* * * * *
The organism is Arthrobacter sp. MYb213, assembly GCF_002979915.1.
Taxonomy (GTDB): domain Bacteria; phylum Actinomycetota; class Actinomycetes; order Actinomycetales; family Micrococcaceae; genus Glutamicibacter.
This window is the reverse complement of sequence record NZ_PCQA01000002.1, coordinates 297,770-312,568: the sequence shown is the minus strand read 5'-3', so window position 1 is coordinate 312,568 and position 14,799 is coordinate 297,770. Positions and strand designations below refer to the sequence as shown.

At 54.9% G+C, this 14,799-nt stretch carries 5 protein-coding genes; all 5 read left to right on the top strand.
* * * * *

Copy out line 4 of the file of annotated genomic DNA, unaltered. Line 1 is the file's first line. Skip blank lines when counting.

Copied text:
At 54.9% G+C, this 14,799-nt stretch carries 5 protein-coding genes; all 5 read left to right on the top strand.